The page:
New concert series features Grammy-winning Blue Grass, Folk, and Country singer-songwriter with members of the Orlando Philharmonic
The Orlando Philharmonic Orchestra announced a new series last fall called “Women In Song” at The Plaza Live. The second concert in this series features folk singer-songwriter Sara Watkins on Wednesday, February 1, 2017 at The Plaza Live at 425 N. Bumby Ave., Orlando. The concert begins at 8 p.m.
“From operatic to indie rock to folk and pop, these concerts feature some of the greatest talents of today performing works of their own and covers of others amazing artists,” said Eric Jacobsen, Orlando Philharmonic music director.
The concert with Sara Watkins takes place at The Plaza Live and features songs from Watkins’ latest album, Young in All the Wrong Ways. “This is a breakup album with myself…” says Sara Watkins of her third solo record. Writing and recording these ten intensely soul-baring songs was a means for her to process and mark the last couple years, which have been transformative. “I looked around and realized that in many ways I wasn’t who or where I wanted to be. It’s been a process of letting go and leaving behind patterns and relationships, and in some cases, how I’ve considered myself. What these songs are documenting is the turmoil you feel when you know something has to change and you’re grappling with what that means. It means you’re losing something and moving forward into the unknown.”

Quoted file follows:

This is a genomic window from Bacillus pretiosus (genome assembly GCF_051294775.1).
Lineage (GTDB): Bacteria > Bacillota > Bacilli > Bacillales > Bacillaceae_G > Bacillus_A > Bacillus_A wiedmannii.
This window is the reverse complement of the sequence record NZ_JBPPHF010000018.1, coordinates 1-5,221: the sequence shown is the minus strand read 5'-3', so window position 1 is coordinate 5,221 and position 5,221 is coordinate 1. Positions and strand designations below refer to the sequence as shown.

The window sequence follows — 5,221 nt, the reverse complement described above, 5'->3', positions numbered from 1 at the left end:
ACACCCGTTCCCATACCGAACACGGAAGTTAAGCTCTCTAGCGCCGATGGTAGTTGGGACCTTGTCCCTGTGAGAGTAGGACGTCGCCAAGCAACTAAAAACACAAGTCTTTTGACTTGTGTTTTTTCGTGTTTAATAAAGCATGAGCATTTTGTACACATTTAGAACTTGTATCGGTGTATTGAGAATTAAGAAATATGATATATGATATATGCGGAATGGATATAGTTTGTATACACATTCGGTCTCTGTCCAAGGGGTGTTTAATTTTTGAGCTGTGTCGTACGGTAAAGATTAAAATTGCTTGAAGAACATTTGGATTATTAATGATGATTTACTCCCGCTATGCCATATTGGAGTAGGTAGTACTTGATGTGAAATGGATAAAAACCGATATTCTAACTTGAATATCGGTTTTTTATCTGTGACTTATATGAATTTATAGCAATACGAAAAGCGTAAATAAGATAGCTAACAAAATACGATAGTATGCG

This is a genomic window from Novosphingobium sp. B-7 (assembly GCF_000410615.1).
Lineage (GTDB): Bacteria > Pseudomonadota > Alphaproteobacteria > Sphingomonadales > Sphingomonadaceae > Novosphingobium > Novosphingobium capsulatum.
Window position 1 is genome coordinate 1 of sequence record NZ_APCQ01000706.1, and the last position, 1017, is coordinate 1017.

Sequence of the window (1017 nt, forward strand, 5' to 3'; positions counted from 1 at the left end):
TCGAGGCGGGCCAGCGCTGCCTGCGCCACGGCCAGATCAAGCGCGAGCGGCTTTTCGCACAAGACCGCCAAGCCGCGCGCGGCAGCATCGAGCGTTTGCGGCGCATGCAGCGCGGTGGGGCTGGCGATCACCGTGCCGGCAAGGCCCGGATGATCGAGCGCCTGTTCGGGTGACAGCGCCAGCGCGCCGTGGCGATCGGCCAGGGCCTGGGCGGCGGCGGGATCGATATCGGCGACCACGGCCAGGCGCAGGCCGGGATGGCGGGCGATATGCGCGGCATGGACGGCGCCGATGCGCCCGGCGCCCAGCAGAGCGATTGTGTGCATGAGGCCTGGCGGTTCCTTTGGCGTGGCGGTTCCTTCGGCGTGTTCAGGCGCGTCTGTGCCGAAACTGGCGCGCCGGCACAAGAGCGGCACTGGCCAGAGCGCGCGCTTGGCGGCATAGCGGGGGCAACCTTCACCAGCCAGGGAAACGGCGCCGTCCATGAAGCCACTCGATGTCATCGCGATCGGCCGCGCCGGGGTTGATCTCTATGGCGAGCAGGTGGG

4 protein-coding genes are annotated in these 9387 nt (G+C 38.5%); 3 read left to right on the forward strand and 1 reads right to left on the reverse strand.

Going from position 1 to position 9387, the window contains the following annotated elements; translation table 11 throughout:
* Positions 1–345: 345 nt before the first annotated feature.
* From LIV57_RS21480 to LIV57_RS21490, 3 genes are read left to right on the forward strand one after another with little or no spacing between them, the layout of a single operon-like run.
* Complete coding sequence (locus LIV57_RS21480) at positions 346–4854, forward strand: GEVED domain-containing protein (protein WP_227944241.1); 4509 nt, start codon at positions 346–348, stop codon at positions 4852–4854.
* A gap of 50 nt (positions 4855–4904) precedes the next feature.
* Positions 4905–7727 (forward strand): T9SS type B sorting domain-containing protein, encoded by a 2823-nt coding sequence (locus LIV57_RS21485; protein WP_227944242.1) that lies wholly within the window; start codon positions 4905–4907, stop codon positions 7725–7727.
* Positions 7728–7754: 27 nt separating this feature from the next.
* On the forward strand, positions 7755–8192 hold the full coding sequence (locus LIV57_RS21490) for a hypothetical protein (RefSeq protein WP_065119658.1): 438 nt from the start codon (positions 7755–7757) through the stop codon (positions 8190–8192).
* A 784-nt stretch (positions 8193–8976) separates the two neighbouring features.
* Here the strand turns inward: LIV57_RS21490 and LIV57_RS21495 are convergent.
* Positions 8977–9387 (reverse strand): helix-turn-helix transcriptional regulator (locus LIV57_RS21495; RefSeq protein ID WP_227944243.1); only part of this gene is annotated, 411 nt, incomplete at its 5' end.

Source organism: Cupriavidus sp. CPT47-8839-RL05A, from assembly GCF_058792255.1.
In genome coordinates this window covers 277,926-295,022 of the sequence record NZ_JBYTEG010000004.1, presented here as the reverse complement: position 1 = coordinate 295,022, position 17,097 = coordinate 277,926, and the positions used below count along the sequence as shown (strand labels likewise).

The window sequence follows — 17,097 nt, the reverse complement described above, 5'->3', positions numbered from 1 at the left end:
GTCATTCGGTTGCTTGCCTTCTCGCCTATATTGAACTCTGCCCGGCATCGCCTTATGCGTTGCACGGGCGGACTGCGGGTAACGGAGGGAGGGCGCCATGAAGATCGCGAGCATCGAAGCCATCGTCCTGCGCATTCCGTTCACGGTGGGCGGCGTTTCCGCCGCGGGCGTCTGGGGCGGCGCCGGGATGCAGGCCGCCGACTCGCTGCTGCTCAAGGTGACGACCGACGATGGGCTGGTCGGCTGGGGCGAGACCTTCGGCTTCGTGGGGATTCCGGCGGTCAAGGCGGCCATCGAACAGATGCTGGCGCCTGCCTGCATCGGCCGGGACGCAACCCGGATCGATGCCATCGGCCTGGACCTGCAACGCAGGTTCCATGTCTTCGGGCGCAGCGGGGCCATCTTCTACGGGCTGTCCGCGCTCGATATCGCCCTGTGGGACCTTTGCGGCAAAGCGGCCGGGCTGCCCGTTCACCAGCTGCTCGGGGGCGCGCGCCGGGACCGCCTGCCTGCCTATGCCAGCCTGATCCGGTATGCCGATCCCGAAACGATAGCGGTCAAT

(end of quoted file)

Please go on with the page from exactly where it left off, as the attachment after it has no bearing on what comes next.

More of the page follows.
A string quartet from the Orlando Philharmonic Orchestra will perform on five songs with Watkins. Tickets to the Feb. 1 concert are $22 in advance and $27 at the door. For more information, please visit www.OrlandoPhil.org.
About the Artist:
That sense of possibility infuses the songs on Young in All the Wrong Ways with a fierce and flinty resolve, which makes this her most powerful and revealing album to date. In some ways it’s a vivid distillation of the omnivorous folk-pop-bluegrass-indie-everything-else Watkins made with Nickel Creek, yet she makes audacious jumps that push against expectations in unexpected ways. These songs contain some of the heaviest moments of her career, with eruptions of thrumming B3 organ and jagged electric guitar. But it’s also quiet, vulnerable, and tenderhearted. In other words, bold in all the right ways.
To say these are personal lyrics might be an understatement. They’re beyond personal, whether she’s confessing some long-held regret or gently consoling a friend. Young in All the Wrong Ways ends with “Tenderhearted,” a quietly assured song that Watkins wrote about a few of her heroes: women like her Grandmother Nordstrom who have weathered hard times with grace and have provided Watkins with examples of how to live her life. “They’re women who have endured so much yet emerged with love, strength and kindness. I remember someone saying, It’s so sad how much she’s had to go through. And I remember thinking, that’s why she’s such an incredible person. She faced all those trials and came out the other side.”
Watkins would never be so bold as to count herself in their company; instead, she aspires to follow their example. But Young in All the Wrong Ways does reveal an artist who has managed to transform her own turmoil into music that is beautiful and deeply moving: “God bless the tenderhearted,” she sings, “who let life overflow.”
To purchase tickets to Sara Watkins, click here.